Ireland managed to qualify for the first time after four years of failed attempts from the tougher first semi final with Ryan O’Shaughnessy’s guitar pop song ‘Together’. This stripped back love song with mostly high notes in the chorus, was given a memorable stage show with two male dancers portraying a gay couple. Vocally Ryan’s performance was decent, but certainly not flawless. The bookmakers placed him in top 3 at one point, but I think the 16th position is about right for this middle of the road tune.
25. Cyprus: Eleni Foureira – Fuego
The entry from Cyprus this year has all the ingredients for Eurovision success. A catchy pop tune with hit potential and some native instruments? Check! A performer with star power? You bet! Some slick choreography? Sure thing and don’t forget about the completely on point hairography too! Eleni Foureira’s ‘Fuego’ might not have won in the end, but I think it stands a good chance of becoming the biggest hit in Europe. Can we also take a minute to appreciate how Eleni is such a graceful runner-up, immediately praising the winner and saying how happy she is!? Cyprus will definitely be proud of her for reaching the country’s best result ever!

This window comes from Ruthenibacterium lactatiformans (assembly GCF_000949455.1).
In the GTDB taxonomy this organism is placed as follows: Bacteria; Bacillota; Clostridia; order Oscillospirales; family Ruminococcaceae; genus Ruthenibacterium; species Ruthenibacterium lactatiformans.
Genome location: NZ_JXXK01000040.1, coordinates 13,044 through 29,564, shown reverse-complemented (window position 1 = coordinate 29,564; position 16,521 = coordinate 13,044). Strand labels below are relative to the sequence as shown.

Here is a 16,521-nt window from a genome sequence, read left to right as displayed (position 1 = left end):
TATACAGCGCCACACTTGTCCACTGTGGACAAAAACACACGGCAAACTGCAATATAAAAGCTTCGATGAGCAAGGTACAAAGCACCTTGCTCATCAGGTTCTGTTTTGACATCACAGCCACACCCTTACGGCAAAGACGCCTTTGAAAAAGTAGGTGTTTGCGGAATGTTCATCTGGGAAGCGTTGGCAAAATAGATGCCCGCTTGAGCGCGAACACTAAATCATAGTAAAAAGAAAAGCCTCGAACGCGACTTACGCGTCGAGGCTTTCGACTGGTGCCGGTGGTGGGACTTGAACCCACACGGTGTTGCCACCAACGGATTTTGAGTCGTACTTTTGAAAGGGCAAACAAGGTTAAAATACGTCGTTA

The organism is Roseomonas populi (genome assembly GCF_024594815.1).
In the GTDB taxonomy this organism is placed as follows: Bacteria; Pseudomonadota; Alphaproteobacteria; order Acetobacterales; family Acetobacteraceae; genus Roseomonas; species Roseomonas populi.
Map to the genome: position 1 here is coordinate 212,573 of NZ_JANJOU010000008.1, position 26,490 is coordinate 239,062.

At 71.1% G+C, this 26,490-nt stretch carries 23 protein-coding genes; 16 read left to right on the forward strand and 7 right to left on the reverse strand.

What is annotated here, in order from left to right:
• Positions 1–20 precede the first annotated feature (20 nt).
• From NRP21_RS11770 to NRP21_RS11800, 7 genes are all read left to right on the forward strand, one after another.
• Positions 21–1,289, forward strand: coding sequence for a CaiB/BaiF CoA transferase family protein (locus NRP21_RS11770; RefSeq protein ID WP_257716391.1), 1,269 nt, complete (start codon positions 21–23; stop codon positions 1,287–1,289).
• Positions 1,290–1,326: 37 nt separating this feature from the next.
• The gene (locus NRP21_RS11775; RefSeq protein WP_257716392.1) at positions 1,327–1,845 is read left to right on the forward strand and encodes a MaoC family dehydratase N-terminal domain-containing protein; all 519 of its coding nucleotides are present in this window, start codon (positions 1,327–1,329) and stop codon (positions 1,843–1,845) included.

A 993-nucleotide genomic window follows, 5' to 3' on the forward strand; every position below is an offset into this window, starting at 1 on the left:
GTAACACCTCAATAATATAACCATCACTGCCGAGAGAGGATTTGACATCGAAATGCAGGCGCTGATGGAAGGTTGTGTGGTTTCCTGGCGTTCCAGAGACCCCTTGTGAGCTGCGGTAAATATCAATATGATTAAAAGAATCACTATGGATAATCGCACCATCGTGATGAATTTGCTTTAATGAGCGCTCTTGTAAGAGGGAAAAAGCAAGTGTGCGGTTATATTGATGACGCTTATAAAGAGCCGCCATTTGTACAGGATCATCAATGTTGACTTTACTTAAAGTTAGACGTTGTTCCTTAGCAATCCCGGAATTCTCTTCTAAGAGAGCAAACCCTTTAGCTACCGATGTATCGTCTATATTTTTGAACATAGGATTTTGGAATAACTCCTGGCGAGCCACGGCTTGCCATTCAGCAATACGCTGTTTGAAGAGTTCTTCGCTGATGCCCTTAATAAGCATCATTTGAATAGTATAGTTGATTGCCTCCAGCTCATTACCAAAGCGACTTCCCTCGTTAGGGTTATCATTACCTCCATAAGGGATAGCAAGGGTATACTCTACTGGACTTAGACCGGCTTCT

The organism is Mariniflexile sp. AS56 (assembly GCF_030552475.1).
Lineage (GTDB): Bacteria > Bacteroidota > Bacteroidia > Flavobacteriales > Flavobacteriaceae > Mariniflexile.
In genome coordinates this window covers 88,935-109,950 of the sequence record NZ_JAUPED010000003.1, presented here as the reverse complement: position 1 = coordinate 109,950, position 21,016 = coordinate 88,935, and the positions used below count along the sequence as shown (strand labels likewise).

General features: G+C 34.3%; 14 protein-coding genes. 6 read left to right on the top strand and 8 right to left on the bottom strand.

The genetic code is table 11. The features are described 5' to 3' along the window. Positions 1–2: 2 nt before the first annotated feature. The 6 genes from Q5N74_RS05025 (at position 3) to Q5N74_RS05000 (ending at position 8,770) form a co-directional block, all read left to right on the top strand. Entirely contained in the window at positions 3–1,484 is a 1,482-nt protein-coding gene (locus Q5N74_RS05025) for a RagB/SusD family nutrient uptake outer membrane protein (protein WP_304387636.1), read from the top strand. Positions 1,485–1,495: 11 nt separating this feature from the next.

26. Italy: Ermal Meta & Fabrizio Moro – Non Mi Avete Fatto Niente
Italy was last up with duo Ermal Meta and Fabrizio Moro and their powerful song ‘Non Mi Avete Fatto Niente’. To make their Italian lyrics about the state of the world more universal, they put translation on screen in different languages. Their vocal performance was powerful and their simple staging underlined their message perfectly. This message definitely resonated with the televoters at home who put Italy in third place. In my humble opinion they definitely deserved some more than 17th place from the juries as well. Either way, Italy should be happy with their 5th position, one place higher than last year when they were the favourite to win!
On a last note I just want to share that eventhough Israel’s victory will sure divide the public’s opinion, as her ear catching song and outspoken performing style is not everyone’s cup of tea, it would be great if people would show some respect to this lady who wants to send a message to bullies. There is no need to attack Netta, just because you would have liked to see another country win. Nor is there a reason to discredit the whole contest or start rumours about rigged voting, just because the outcome is not your personal taste. Next year you might have more luck and your favourite might end up at the top of the scoreboard! Let’s just enjoy this great contest of great pop songs and sometimes questionable camp, showstopping performances or hilarious antics that will be remembered for all the wrong reasons. All these elements are what make Eurovision such a special event and a party to watch every single year!